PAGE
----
Professor Martin Daunton looks at how the inter-war governments responded to the Great Depression – solutions that are still debated for their relevance to the world we live in since the global financial crisis of 2008. US President Franklin D Roosevelt took office in 1933 at the low point of the depression, and the nations of the world gathered in London to find answers. They failed, for governments were deeply divided on the best approach to the problems facing the world. Was the solution economic nationalism as pursued by Hitler after he become Chancellor in 1933, or a search for a fairer domestic economy and rules-based global order? When asked later in his presidency what was his main achievement, Roosevelt said it was saving capitalism, not so much by stimulating economic growth as by removing political criticism and social unrest that threatened the American system of free enterprise and individual rights. Capitalism was being remade to save it from its critics – an approach with lessons for the present.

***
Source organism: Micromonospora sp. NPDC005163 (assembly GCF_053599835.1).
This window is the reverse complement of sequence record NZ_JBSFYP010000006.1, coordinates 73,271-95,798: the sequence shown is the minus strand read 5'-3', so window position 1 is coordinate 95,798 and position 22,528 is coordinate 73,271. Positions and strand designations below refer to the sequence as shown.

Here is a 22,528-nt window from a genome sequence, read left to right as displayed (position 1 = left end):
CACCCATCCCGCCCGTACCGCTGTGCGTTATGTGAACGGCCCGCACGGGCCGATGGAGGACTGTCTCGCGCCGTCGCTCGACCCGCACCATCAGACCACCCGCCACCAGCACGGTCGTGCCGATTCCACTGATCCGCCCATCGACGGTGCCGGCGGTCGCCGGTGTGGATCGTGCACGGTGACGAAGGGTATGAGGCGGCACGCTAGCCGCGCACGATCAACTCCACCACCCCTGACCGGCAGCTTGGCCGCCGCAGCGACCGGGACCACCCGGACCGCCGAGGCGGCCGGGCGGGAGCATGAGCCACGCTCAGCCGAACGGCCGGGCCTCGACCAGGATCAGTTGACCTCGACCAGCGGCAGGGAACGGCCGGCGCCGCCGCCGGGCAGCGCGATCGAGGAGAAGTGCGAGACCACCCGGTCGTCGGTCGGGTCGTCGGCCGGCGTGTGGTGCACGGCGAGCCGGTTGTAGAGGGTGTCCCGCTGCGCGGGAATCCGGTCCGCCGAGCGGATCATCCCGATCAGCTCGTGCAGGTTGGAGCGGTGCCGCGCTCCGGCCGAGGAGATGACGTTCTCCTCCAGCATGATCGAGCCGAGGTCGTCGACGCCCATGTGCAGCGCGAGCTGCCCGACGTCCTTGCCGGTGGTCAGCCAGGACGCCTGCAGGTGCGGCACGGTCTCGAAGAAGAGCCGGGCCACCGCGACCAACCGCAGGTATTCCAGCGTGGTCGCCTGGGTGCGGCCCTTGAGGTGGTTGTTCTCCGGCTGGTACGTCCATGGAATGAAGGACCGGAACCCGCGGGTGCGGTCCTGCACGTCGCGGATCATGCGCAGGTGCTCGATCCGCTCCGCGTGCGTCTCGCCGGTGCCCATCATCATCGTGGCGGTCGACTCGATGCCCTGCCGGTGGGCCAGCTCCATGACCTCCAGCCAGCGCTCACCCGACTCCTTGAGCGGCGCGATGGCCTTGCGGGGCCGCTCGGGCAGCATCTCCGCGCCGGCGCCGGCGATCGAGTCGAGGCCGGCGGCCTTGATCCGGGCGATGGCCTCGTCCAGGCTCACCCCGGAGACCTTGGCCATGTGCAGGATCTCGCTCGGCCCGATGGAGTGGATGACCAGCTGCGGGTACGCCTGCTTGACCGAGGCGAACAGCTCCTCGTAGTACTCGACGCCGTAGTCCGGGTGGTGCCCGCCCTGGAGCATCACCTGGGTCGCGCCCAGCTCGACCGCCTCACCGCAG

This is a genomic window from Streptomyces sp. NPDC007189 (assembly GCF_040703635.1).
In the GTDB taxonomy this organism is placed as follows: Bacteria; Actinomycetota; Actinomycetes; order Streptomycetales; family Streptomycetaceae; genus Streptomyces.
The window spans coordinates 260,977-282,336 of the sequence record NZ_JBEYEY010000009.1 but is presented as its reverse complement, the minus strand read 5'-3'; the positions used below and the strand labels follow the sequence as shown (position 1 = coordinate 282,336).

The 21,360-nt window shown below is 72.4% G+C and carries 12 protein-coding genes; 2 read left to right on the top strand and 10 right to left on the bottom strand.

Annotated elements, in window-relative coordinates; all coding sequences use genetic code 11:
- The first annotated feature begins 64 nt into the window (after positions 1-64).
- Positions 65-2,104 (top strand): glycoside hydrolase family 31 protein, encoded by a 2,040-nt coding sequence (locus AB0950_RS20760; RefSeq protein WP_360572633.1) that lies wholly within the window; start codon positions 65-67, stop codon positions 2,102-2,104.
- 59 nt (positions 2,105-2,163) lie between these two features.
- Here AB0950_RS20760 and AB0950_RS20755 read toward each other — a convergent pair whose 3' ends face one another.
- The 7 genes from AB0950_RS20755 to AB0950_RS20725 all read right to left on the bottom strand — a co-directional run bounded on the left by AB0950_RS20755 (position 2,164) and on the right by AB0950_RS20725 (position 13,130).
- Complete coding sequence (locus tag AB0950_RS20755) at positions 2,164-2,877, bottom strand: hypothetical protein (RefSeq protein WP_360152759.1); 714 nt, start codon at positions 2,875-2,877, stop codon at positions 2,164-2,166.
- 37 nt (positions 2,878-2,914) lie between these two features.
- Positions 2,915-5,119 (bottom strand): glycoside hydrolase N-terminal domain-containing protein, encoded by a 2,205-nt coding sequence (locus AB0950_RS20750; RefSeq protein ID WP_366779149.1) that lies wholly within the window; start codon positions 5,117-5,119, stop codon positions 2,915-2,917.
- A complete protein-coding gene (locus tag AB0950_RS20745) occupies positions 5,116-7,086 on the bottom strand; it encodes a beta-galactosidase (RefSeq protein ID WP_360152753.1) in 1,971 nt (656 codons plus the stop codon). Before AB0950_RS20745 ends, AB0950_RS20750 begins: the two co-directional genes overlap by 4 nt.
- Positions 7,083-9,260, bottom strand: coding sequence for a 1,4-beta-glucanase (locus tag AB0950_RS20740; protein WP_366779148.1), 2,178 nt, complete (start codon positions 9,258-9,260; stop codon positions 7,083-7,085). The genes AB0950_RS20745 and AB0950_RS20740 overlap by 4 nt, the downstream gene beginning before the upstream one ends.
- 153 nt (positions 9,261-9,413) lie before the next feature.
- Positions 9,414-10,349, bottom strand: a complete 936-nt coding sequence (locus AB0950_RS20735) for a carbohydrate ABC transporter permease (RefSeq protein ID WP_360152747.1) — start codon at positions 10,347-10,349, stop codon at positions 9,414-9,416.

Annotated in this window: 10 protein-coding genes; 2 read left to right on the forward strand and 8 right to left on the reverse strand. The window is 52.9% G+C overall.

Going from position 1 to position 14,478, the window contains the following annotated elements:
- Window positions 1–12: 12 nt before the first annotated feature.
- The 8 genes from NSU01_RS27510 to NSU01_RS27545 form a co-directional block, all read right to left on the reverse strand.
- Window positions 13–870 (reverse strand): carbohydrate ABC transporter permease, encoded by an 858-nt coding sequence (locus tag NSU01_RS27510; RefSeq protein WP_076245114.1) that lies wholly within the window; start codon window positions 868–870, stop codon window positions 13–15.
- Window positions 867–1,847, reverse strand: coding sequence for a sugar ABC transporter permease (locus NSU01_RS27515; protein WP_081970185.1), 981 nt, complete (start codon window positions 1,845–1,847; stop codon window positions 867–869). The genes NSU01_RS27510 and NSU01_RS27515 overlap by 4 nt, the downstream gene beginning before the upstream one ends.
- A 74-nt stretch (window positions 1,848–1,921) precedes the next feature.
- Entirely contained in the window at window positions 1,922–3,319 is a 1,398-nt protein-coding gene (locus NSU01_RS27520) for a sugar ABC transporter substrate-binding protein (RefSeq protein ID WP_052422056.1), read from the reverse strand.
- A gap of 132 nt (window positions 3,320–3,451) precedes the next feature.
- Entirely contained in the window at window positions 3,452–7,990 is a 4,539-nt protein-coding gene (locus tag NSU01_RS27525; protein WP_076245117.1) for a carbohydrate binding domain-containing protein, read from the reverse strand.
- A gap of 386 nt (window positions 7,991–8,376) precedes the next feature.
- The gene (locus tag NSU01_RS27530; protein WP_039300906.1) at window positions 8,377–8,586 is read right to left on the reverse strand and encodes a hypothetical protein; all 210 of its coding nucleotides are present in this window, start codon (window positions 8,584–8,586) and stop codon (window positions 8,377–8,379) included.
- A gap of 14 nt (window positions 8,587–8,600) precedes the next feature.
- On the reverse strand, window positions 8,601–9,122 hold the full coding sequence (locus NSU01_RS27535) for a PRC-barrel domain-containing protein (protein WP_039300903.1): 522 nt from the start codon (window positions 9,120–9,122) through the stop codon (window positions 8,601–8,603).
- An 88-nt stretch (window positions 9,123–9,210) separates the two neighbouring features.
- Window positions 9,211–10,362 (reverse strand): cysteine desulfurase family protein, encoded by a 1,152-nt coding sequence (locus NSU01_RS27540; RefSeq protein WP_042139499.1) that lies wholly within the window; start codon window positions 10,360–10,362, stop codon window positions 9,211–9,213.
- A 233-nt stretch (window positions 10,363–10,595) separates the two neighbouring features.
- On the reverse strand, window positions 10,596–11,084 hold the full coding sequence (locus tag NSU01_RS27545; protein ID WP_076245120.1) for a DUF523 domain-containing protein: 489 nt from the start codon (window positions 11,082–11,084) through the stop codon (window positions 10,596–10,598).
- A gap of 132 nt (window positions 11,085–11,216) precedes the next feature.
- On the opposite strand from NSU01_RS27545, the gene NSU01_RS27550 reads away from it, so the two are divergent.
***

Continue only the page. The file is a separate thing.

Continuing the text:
This is the first in a series of Gresham lectures, Three Crises of Capitalism: the Great Depression to the Present by Professor Martin Daunton.
Three major crises of capitalism have affected large parts of the world over the last 100 years: the Great Depression of the 1930s, the Oil Shock of the 1970s, and the Global Financial Crisis of 2008. Each crisis both undid and remade the economy and many of the fundamental assumptions about the way politics and society should work. Today, the shock of COVID-19 is doing the same. What will the world that emerges look like?
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